f79c/1249506759-jo-anne_birnie_danzker.jpgThe Frye Art Museum announced this morning that Jo-Anne Birnie Danzker will take over for retiring director Midge Bowman, who's been at her job five years, effective October 1.

Could the Frye have hired someone better for it? I don't think so.

Birnie Danzker is an Australian-born art curator and museum director with a long career and contacts throughout North America, Europe, and, increasingly, China. Her work over the years has been chiefly in modern, contemporary, and late 19th-century/early 20th-century German art—the Frye's oddly disseminated areas of interest and specialty. She has experience as a director in the Northwest, too: From 1977 to 1991, she was curator and then director of the Vancouver Art Gallery in B.C. (where she will still partly reside, though she'll mostly be, of course, in Seattle).

Her curatorial credits at the VAG include exhibitions of contemporary performance, video, and conceptual artists including Sherrie Levine, Bill Viola, General Idea, Ian Wallace, Vito Acconci, and Brian Eno, but she also organized the occasional historical show, including the awesome-sounding William Hogarth: Nationalism, Mass Media and the Artist.

From 1992 to 2005, she was director of the Munich Museum Villa Stuck, which included a restoration and renovation of the museum devoted to Franz von Stuck, and also eventually resulted in her researching the Frye's permanent collection of Stuck contemporaries and curating The Munich Secession and America for the Frye early this year as an independent curator. While in Munich, she also commissioned and oversaw contemporary projects such as this Okwui Enwezor endeavor that traveled to New York's P.S. 1 and the Museum of Contemporary Art Chicago in 2002. Other projects have included co-curating Art of Tomorrow: Hilla von Rebay and Solomon R. Guggenheim, Shanghai Modern in 2004-2005 (in Munich and Shanghai, which included research into the relationship between Mark Tobey and his teacher of calligraphy in Seattle and Shanghai, Teng Baiye), and Accumulations: The Spirit of the East at Asia Art Center Beijing 798 in 2008.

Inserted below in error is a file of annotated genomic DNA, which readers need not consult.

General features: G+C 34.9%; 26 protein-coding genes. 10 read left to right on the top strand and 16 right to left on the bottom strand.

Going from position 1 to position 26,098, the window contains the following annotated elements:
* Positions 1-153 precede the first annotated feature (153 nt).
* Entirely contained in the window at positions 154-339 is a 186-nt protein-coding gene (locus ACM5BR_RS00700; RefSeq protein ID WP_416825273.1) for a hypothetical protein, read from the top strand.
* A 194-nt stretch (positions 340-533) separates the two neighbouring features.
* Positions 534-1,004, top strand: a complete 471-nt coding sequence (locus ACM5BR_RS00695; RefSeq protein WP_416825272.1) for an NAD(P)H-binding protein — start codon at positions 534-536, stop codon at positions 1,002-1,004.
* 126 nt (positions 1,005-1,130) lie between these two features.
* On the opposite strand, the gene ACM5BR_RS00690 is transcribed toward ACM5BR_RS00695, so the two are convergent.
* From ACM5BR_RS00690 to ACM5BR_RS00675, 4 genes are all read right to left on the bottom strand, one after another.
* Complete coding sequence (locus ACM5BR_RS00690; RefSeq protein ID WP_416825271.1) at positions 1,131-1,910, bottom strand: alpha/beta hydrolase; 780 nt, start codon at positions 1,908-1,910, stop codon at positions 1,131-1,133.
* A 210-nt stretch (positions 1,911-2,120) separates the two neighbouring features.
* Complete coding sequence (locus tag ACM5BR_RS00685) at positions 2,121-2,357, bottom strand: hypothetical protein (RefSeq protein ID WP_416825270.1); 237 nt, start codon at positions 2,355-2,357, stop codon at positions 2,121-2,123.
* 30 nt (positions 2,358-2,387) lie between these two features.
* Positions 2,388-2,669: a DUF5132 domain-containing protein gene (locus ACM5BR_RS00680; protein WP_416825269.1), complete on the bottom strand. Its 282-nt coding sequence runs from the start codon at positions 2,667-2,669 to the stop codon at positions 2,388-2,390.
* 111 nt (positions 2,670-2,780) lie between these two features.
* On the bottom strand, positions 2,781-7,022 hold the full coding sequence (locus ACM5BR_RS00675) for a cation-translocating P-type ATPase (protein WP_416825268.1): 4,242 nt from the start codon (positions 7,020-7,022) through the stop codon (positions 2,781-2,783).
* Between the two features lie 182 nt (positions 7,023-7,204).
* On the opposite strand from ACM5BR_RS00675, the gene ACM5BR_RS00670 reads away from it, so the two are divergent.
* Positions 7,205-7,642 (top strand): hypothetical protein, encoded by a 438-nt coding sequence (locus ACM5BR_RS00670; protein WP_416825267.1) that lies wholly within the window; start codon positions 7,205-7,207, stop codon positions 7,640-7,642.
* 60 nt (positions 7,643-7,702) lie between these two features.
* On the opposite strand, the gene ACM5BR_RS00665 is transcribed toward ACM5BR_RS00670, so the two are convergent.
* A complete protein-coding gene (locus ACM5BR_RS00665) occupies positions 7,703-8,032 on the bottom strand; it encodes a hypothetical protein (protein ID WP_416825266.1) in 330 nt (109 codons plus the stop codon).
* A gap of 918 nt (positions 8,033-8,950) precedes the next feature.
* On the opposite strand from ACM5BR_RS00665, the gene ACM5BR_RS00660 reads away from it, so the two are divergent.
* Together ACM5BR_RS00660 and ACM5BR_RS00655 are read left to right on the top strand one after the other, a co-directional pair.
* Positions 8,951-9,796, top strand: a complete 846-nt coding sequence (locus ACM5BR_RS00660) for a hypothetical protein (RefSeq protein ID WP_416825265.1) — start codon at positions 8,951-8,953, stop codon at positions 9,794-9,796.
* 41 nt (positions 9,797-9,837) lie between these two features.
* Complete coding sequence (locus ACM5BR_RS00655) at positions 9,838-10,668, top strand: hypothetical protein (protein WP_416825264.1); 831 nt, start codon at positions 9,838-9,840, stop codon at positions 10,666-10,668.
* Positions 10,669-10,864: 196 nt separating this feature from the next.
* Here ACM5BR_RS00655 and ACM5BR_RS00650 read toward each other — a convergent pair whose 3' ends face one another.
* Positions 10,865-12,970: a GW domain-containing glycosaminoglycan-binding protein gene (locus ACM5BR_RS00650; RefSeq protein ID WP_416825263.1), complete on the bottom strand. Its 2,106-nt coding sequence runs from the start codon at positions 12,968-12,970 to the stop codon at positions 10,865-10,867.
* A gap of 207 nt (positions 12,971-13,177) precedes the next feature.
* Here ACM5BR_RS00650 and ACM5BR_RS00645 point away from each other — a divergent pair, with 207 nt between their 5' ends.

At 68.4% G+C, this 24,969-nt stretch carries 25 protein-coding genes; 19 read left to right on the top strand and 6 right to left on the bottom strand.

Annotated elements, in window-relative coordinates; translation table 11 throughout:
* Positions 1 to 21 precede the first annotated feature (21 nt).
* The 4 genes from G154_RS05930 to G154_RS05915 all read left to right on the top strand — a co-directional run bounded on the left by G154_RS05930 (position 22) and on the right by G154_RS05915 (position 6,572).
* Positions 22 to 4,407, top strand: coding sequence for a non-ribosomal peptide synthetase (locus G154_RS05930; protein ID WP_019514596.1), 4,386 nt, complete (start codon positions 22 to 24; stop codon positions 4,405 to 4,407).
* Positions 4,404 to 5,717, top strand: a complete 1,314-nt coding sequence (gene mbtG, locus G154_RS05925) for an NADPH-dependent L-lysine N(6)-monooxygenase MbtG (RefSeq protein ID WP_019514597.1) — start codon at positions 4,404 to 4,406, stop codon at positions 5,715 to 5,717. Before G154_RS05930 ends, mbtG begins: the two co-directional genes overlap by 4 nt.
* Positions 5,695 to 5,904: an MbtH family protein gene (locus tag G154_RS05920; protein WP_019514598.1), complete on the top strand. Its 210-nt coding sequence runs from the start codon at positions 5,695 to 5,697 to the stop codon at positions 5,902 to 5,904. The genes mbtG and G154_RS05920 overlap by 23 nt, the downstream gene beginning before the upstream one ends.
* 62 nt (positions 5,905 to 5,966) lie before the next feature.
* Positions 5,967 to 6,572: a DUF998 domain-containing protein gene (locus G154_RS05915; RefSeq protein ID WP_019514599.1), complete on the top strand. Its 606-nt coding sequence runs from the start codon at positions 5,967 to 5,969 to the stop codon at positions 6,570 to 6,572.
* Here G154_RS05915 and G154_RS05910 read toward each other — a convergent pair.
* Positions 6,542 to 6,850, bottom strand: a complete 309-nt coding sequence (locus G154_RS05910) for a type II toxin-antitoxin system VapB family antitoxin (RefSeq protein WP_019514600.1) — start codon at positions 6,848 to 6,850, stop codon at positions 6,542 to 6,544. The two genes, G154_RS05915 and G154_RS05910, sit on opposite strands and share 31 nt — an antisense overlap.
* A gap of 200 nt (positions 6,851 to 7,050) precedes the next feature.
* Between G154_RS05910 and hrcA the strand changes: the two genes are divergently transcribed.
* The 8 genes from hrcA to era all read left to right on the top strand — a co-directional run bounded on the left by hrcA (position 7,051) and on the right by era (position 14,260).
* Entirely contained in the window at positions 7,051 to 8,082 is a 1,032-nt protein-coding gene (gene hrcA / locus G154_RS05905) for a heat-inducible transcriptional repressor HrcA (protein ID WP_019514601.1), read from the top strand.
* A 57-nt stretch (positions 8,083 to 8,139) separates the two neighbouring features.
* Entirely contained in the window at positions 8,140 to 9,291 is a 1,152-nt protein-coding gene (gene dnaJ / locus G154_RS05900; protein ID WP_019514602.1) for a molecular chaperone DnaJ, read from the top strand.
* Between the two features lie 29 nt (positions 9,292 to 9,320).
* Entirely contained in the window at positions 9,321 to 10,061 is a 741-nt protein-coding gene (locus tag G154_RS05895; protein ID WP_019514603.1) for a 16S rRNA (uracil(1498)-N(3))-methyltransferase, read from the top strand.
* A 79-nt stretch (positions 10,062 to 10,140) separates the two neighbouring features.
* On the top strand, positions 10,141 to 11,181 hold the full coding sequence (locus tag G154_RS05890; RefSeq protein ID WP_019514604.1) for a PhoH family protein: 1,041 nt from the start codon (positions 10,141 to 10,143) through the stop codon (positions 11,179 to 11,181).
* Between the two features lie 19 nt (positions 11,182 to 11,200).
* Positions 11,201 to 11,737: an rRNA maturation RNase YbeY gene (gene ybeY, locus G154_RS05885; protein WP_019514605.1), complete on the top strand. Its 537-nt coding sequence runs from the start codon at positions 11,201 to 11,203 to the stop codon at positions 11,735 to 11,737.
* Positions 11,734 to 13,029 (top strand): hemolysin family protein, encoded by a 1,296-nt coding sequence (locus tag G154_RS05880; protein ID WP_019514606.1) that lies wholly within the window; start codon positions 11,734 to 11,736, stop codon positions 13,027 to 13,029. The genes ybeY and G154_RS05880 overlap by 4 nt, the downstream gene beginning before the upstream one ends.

She has written most recently in the YISHU Journal of Contemporary Chinese Art in 2009, and for the Documenta 12 publications in 2007.

When I met Danzker for lunch a few months ago, I found her to be sharp, knowledgeable, and plugged in, yet curious. I'm excited to see what she'll do.

Today in a phone interview, she described her earliest interest in art.

I grew up in Australia at a time when I think the art gallery was a section or a room in the library or something. It wasn't part of daily life, because I was growing up in Queensland at a time when you know it was pretty wild territory. However, my grandmother was, in her own fashion, a great patron of the arts and she painted, and she painted very well indeed. As a child I went to her home and she actually gave my sister and me her baby grand piano so that we could have piano lessons, and another cousin she paid for her to study dance, and art was something that was then in the home. And so i think from my earliest childhood it's something that I have seen as part of everyday life, but not in the form of necessarily going to a museum to see it.

She got her arts and education degrees from the University of Queensland, specializing in theoretical aesthetics, which she says "has guided me through a lot of my endeavors since then."

For her tenure at the Frye, "the time frame for me personally is going to be the next 50 years—not the next 3 or 5." The "innovation at every level" of the museum, which has been a pleasant shakeup in the Seattle art community for the past five years, is what interested her in the job.

"The cracks and fissures inside museums are becoming evident," she said. "We're living in a very different world with models of museums that date back to the 19th century...If we're redescribing our world and our institutional structures, then this is the place I want to be to do it."

She said specifics are still being hatched, but, "Dreams we have, that's for sure, and so I don't think we're going to be bored."

Full press release here.